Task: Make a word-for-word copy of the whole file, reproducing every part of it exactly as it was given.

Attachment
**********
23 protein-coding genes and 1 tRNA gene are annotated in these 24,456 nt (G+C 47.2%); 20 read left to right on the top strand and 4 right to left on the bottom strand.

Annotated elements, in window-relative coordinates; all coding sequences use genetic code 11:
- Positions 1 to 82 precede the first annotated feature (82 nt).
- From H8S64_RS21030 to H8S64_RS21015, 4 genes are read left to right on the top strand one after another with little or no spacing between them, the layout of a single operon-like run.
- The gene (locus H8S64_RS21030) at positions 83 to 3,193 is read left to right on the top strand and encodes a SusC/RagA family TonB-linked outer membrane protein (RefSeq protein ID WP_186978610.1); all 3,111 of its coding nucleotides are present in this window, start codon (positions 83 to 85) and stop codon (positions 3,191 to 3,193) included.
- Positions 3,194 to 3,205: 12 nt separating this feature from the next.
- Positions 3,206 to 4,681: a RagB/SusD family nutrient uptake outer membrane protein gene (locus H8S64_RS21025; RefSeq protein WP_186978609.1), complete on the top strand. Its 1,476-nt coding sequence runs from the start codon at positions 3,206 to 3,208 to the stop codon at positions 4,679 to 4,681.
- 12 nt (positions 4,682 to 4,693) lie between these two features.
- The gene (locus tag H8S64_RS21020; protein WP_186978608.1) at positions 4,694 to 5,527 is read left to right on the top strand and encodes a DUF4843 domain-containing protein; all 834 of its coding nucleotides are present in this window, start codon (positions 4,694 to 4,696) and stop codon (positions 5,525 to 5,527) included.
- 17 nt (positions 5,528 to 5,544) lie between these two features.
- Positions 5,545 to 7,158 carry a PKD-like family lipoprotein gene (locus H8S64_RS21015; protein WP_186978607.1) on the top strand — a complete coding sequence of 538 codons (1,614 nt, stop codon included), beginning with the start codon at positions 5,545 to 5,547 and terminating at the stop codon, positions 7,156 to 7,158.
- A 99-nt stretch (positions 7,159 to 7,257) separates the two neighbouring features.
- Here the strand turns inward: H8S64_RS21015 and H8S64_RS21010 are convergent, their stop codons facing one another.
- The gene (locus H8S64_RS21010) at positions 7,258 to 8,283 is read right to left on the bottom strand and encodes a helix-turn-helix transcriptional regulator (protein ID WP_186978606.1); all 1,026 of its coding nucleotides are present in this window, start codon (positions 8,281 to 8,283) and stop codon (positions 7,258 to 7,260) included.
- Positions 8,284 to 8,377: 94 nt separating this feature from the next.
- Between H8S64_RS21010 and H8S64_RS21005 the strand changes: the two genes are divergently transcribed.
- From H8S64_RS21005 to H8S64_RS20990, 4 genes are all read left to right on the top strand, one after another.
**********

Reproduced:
23 protein-coding genes and 1 tRNA gene are annotated in these 24,456 nt (G+C 47.2%); 20 read left to right on the top strand and 4 right to left on the bottom strand.

Annotated elements, in window-relative coordinates; all coding sequences use genetic code 11:
- Positions 1 to 82 precede the first annotated feature (82 nt).
- From H8S64_RS21030 to H8S64_RS21015, 4 genes are read left to right on the top strand one after another with little or no spacing between them, the layout of a single operon-like run.
- The gene (locus H8S64_RS21030) at positions 83 to 3,193 is read left to right on the top strand and encodes a SusC/RagA family TonB-linked outer membrane protein (RefSeq protein ID WP_186978610.1); all 3,111 of its coding nucleotides are present in this window, start codon (positions 83 to 85) and stop codon (positions 3,191 to 3,193) included.
- Positions 3,194 to 3,205: 12 nt separating this feature from the next.
- Positions 3,206 to 4,681: a RagB/SusD family nutrient uptake outer membrane protein gene (locus H8S64_RS21025; RefSeq protein WP_186978609.1), complete on the top strand. Its 1,476-nt coding sequence runs from the start codon at positions 3,206 to 3,208 to the stop codon at positions 4,679 to 4,681.
- 12 nt (positions 4,682 to 4,693) lie between these two features.
- The gene (locus tag H8S64_RS21020; protein WP_186978608.1) at positions 4,694 to 5,527 is read left to right on the top strand and encodes a DUF4843 domain-containing protein; all 834 of its coding nucleotides are present in this window, start codon (positions 4,694 to 4,696) and stop codon (positions 5,525 to 5,527) included.
- 17 nt (positions 5,528 to 5,544) lie between these two features.
- Positions 5,545 to 7,158 carry a PKD-like family lipoprotein gene (locus H8S64_RS21015; protein WP_186978607.1) on the top strand — a complete coding sequence of 538 codons (1,614 nt, stop codon included), beginning with the start codon at positions 5,545 to 5,547 and terminating at the stop codon, positions 7,156 to 7,158.
- A 99-nt stretch (positions 7,159 to 7,257) separates the two neighbouring features.
- Here the strand turns inward: H8S64_RS21015 and H8S64_RS21010 are convergent, their stop codons facing one another.
- The gene (locus H8S64_RS21010) at positions 7,258 to 8,283 is read right to left on the bottom strand and encodes a helix-turn-helix transcriptional regulator (protein ID WP_186978606.1); all 1,026 of its coding nucleotides are present in this window, start codon (positions 8,281 to 8,283) and stop codon (positions 7,258 to 7,260) included.
- Positions 8,284 to 8,377: 94 nt separating this feature from the next.
- Between H8S64_RS21010 and H8S64_RS21005 the strand changes: the two genes are divergently transcribed.
- From H8S64_RS21005 to H8S64_RS20990, 4 genes are all read left to right on the top strand, one after another.